Because Bridges is a restricted free agent, the Hornets have preferential rights to re-sign him. No other team can give him a contract without signing him to an offer sheet. Charlotte holds the right of first refusal and would have 48 hours to match or let him leave to the offering franchise.

Initially, the Hornets gave Bridges a $7.9 million single-season qualifying offer to make him a restricted free agent, but that expired on October 1. A player can unilaterally accept that qualifying offer, but that option is no longer available to Bridges. He and the Hornets would need to agree on a deal from scratch.

Before Bridges' arrest, several sources around the league expected him to earn a starting salary well over $20 million, closer to the $25 million-$31 million-per-year range.

The allegations are horrific. Some teams may want nothing to do with Bridges given the felony on his record. But the history of the NBA suggests someone will look past this. Bridges' price may dip from what he expected before the assault, but he's probably going to get a lucrative contract.

"There is always a dissonance with being a female NBA fan. That feeling has become more acute now after all of the news in recent weeks regarding Sarver, Udoka and Primo," Sabreena Merchant of SB Nation told B/R. "Even a team with a female owner like the [Los Angeles] Lakers still displays a lack of empathy toward victims of domestic violence. They've employed Avery Bradley, Kendrick Nunn and DeMarcus Cousins, among others, in the last few seasons, to say nothing of the way the organization lionized Kobe Bryant."

Those Merchant named may not have a no-contest felony conviction like Bridges, but each faced serious allegations of domestic or sexual violence. Some reached private settlements that remain sealed to this day.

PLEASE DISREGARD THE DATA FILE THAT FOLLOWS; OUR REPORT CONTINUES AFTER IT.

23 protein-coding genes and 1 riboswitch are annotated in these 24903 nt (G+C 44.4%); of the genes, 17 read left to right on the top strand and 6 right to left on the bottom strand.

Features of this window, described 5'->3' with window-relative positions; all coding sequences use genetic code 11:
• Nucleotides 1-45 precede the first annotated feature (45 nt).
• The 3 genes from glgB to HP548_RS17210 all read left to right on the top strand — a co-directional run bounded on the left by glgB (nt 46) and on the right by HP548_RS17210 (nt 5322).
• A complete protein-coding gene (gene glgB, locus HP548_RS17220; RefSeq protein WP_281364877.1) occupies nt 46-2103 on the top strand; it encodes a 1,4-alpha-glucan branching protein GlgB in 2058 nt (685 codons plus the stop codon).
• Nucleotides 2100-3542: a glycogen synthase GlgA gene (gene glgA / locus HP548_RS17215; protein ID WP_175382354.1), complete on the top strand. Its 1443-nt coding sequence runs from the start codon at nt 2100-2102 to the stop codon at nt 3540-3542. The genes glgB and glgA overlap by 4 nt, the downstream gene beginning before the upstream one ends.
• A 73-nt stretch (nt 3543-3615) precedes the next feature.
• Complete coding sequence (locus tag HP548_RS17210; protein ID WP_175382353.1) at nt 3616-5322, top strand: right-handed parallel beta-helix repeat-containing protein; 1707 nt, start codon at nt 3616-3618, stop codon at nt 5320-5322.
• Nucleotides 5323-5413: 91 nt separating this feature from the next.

"I believe that perpetrators of domestic violence deserve a second chance, but there has to be some way for these players to express contrition for what they've done, especially when the legal system seems ill-equipped to do so," Merchant continued. "Too often, it feels like those misdeeds are wiped away the minute they sign a new contract. Bridges making his way back into the NBA doesn't feel materially different to me than Nunn or Kristaps Porzingis still having NBA careers, and it wouldn't surprise me at all."

The only other teams able to pay Bridges a substantial salary are the Indiana Pacers and Spurs—both considerably below the cap.

Multiple sources believe Bridges is unlikely to be censured by the league until he signs a contract. At that point, he will face suspension under the joint NBA/National Basketball Players Association (NBPA) policy on domestic violence, sexual assault and child abuse.

To be levied by commissioner Adam Silver, the punishment could include fines, suspension and/or outright banishment from the league. For comparison, Jeff Taylor (who coincidentally at the time was playing for the Hornets) was suspended for 24 games in 2014 after pleading guilty to misdemeanor domestic violence. But that was before the current policy, and Bridges' conviction is for a felony.

There is another relevant precedent. Jason Kidd, currently the coach of the Dallas Mavericks, pleaded guilty to assaulting his then-wife in 2001 after he "acknowledged that he struck his wife ... resulting in a cut on the inside of her mouth and slight swelling to her lip," per ABC News.

Kidd continued to play through the 2012-13 season, immediately transitioning into coaching in 2013-14 with the Nets. He's been gainfully employed either as a head coach (Milwaukee Bucks and Mavericks) or as an assistant (two years with the Lakers) since retiring as a player.

Bridges' return should not be surprising and should feel inevitable. His conviction doesn't include incarceration, and it is his prerogative to find the highest-paying job in what is typically a short career relative to other career pursuits.

The Hornets invested in and developed Bridges and may feel they should be the team to benefit from his return to the NBA.

If there's any worry about the fans welcoming Bridges back to the court, Kidd's career arc suggests they overlook such actions (which should be as uncomfortable to read as it was to write).

Email Eric Pincus at eric.pincus@gmail.com and follow him on Twitter @EricPincus.